Such a forward step would represent a commitment to the progressive realisation of economic and social rights in such areas as standard of living, health, education, housing and to giving special attention to the rights of children, women, persons with disabilities and minority ethnic communities and others to ensure that no one is left behind. The principle of human dignity underlying the new proposed Scottish social security system is an example of this direction of travel which would become uniform across public policy and law making in Scotland.

Scotland's journey to date is indeed already acknowledged around Europe and internationally as taking a lead in human rights and social protections. This is particularly due to the steps it is currently taking to integrate the recently adopted UN Sustainable Development Goals (SDGs), along with Scotland's National Action Plan on Human Rights (SNAP), into the renewed National Performance Framework. The development of specific and relevant national targets and indicators for the SDGs 2030 Agenda is precisely what the UN is currently calling on all countries to do. Scotland is in practice doing just this and taking a lead, including through its internationally respected commitments to climate change and to climate justice.

It is universally recognised that it is the implementation of the UN SDGs - ending poverty and reducing inequality within and among all countries - which underpins the solution to so many of the contemporary global challenges such as poverty, conflict, extremist violence, forced migration and climate change through ensuring that no one is left behind. 

The reality of our inter-dependent world requires us all to work together to find solutions to our shared problems. A retreat from this multilateral approach into isolationism only makes the problems bigger. This is evidenced by the US withdrawal from the Paris Agreement on climate change and the unified response from the EU and the rest of the world that such a retreat is to give up on the future.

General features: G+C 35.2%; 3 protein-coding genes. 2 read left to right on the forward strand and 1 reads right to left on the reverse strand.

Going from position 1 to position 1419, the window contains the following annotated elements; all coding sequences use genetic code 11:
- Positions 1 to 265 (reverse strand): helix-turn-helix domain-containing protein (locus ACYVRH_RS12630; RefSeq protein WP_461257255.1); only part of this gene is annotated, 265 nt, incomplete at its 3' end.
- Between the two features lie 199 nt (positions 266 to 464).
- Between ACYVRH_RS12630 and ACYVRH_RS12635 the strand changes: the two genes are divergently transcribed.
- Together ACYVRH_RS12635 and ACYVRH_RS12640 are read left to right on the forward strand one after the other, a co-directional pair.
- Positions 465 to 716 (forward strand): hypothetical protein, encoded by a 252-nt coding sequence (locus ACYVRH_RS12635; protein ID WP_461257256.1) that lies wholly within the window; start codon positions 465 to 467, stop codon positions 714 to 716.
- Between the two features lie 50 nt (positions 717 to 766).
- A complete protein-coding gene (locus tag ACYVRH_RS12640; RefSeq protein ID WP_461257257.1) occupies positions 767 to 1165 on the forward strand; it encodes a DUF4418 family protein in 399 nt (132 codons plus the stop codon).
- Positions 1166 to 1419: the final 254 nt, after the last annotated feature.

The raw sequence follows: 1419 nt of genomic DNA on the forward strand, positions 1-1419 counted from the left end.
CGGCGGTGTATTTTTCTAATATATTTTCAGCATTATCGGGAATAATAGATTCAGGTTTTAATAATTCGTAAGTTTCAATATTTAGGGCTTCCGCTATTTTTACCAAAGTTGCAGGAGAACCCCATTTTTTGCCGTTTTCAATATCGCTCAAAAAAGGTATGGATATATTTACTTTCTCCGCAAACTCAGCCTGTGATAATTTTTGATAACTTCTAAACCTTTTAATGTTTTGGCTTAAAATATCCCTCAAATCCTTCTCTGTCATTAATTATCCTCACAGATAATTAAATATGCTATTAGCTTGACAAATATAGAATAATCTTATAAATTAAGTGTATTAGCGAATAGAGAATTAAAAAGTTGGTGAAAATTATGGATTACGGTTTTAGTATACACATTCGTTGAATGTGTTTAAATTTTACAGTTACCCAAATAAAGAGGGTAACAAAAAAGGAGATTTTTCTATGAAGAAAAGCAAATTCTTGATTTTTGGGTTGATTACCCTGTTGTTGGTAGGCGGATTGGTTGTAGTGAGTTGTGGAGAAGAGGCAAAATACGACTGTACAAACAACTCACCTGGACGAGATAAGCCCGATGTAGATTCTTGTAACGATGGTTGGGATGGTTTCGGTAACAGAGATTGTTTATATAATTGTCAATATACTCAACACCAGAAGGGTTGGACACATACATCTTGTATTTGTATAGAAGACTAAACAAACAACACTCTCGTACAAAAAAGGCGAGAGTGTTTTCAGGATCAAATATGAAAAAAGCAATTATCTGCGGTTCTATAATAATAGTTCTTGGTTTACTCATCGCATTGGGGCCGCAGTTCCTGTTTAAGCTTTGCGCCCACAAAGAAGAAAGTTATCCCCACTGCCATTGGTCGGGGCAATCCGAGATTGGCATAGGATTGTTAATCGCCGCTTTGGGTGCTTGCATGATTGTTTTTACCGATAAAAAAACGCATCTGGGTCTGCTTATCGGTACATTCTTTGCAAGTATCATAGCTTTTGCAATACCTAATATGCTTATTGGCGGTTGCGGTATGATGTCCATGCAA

Let us all hope therefore that these three principles do come in fact to guide both Scotland and the UK in the months and years ahead in the Brexit negotiations.

The principles do also go to the heart of the debate on what kind of country we want to build. The landscape will only become clearer at the conclusion of the Brexit negotiations. That will be the time for each of us to make an assessment of just where we are then headed. These principles of non-regression, not being left behind and taking a lead point towards a forward and outward looking country and a better world. If they do indeed become Scotland's voice then it is certainly a voice for these times. 

Professor Alan Miller is a Special Envoy of the Global Alliance of National Human Rights Institutions, serves as an independent expert with the UN Development Programme Crisis Response Unit and is a member of the First Minister's Standing Council on Europe. Previously he was unanimously elected and re-elected by the Scottish Parliament as the Chair of the Scottish Human Rights Commission between 2008-16.

He is writing this in a personal capacity.